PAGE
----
Quite commonly used, the rules regarding question marks are very little and very easy to use.
Uses of Question Marks
Question marks are used to punctuate and end interrogative sentences. Direct questions are commonly introduced with who, what, when, where or why. However, every question isn’t framed as a direct question. Sometimes, declarative or imperative sentences can be framed as a question by adding a question mark to signify surprise, doubt, or disbelief.
Example: I’m sorry, who are you?
You want to drop out of school and become a comedian?
Question Marks with Quotation Marks
While placing a question mark at the end of an interrogative sentence is simple enough, it can get confusing when it is placed near other punctuations.
If the question mark belongs only to a phrase inside quotation marks, it should be placed inside the quotations. If the question mark pertains to the whole sentence, place it at the end of the sentence.
Example: Ben asked, “what are you doing?”
Don’t you want to finish studying “from your notes”?
If a quoted phrase contains a question and the whole sentence is also a question, place the question mark at the end of the sentence. The same holds true if a quotation containing a question. If there is a quoted phrase inside an interrogative sentence, use only one question mark.
Example: She blankly stated, “the CEO yelled at him for ‘doing a poor job’ on the project.”
“Why did you ‘do a poor job’ on this important project”?
Question Marks and Parentheses
Similar to the rules regarding quotation marks, place the question mark at the end of the sentence if the whole sentence is interrogative in nature. However, if only the parenthetical phrase is a question, place the question mark within parentheses.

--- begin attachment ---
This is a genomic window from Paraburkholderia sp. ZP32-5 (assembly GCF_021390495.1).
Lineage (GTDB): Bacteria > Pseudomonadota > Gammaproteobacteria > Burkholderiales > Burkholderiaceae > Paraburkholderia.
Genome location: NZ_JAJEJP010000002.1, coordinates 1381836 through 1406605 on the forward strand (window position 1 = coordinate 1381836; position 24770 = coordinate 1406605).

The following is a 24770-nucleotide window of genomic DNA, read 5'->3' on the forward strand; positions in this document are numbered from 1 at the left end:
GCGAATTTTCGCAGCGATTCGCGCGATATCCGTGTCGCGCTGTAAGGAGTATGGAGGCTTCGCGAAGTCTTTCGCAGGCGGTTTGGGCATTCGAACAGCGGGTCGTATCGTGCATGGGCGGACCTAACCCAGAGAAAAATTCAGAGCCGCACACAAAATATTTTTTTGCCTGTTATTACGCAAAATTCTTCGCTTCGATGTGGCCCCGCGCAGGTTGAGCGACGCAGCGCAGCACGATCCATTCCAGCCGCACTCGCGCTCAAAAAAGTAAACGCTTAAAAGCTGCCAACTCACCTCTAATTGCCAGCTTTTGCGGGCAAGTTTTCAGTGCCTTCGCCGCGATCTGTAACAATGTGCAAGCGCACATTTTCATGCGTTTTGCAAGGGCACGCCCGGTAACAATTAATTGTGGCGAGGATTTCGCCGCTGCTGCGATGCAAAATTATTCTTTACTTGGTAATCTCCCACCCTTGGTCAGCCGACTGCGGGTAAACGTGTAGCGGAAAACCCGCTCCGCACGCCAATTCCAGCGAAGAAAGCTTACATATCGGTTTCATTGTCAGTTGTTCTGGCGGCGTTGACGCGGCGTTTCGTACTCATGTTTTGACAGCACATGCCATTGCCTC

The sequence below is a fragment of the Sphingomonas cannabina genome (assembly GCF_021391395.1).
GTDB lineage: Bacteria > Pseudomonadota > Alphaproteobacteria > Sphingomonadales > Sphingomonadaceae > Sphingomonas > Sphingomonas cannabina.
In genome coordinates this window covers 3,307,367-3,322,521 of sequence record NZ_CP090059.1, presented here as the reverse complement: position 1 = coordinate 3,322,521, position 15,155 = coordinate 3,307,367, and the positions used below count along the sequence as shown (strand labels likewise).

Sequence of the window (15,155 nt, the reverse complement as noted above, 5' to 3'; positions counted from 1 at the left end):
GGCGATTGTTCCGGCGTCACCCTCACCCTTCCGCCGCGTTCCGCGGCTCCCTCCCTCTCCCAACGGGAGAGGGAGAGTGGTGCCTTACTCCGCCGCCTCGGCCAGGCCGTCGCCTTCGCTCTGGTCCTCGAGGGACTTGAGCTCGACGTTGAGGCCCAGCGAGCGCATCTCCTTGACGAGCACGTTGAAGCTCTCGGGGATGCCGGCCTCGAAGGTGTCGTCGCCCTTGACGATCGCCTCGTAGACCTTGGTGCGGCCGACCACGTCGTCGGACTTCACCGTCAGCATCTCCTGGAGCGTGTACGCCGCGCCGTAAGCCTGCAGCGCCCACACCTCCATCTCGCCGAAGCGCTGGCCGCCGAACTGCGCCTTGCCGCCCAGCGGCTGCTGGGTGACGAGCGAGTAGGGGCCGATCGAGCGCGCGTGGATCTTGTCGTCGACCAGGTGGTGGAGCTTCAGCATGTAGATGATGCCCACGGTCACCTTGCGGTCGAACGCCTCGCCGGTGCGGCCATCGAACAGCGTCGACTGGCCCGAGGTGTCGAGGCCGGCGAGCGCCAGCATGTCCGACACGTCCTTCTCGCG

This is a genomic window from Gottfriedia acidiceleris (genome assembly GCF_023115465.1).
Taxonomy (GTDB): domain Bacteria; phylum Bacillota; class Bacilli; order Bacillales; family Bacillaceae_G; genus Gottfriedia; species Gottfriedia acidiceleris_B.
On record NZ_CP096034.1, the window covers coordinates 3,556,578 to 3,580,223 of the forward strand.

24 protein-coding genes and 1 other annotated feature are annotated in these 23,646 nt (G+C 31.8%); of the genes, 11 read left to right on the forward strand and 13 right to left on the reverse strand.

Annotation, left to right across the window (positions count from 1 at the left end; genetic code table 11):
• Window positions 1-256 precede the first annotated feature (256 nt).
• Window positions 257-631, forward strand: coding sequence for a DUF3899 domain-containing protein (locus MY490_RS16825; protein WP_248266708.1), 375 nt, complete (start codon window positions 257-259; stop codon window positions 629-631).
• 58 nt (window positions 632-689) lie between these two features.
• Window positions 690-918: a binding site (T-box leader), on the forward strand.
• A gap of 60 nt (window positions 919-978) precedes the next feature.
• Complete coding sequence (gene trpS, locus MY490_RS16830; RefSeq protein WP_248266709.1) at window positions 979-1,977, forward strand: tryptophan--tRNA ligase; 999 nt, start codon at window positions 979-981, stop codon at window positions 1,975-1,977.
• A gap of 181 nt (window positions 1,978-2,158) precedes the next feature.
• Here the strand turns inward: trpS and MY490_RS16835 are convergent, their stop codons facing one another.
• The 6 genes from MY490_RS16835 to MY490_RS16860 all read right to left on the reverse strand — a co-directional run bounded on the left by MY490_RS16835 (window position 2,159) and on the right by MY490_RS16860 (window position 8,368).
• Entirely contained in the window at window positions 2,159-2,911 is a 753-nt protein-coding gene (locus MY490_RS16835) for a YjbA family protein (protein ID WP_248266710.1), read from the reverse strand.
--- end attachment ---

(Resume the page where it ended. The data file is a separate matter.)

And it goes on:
Example: How did Ben climb the wall (without getting hurt)?
I heard that Ben climbed a wall (and didn’t get hurt?).
Question Marks for Indirect Questions
One type of question that shouldn’t end in a question mark is an indirect question. Placed within declarative sentences, it can be hard to decide if a sentence is an indirect question or a direct question. However, in such situations, it’s acceptable to treat it as an indirect question.
Example: Ben wondered which wall he should try to climb.
Everyone pondered why Ben was so interested in climbing a wall.
More Than a Question Mark
There are times when a simple question mark just doesn’t seem to be enough. Especially for questions with an undertone of surprise and excitement, it is common to see the use of interrobangs. A mix of question marks and exclamation points, interrobangs should only be used in informal or casual writing. When writing, if you want to inject enthusiasm into a question without using interrobangs, rewrite the question to avoid its use.
Example: Did you know? Ben successfully climbed that wall and won the competition!
Ben successfully climbed that wall and won the competition!?